Commerce Secretary Wilbur Ross says he will sell all his equity holdings after a government ethics office noted inaccuracies and omissions in his financial disclosure reports.
Ross admitted in a statement issued Thursday night that he "made inadvertent errors in completing the divestitures required by my ethics agreement."
He says he "self-reported each error," and he "worked diligently with my department's ethics officials to make sure I avoided any conflicts of interest."
However, the Office of Government Ethics sent Ross a letter Thursday noting that he continued to own assets which could lead to such conflicts.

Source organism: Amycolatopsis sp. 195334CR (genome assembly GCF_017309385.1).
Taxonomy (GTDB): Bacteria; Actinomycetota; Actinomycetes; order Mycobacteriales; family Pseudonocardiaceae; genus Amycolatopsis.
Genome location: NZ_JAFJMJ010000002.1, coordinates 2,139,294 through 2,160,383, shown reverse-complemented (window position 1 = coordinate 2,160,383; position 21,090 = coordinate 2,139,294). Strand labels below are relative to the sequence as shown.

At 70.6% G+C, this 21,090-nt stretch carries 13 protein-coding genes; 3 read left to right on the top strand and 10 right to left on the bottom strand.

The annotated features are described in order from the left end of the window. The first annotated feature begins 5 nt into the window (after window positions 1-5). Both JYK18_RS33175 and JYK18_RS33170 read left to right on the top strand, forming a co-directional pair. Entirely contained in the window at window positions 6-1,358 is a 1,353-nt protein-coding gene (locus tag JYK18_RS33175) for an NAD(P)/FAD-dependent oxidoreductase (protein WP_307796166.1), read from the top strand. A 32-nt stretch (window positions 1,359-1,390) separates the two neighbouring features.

Ross' statement in response says, "To maintain the public trust, I have directed that all of my equity holdings be sold and the proceeds placed in U.S. Treasury securities." Ross also said that he takes his ethics obligations "very seriously and am committed to serving the American people."
Earlier this month, Ross appeared to have earned seven figures from stock holdings he was supposed to divest, according to a Center for Public Integrity analysis of public filings released in June. His holdings in Invesco Ltd., which were valued at $10 million to $50 million, were supposed to have been sold within 90 days of his confirmation as commerce secretary, by the end of May 2017. His failure to sell the equities meant that he made between $1.2 million to $6 million since then.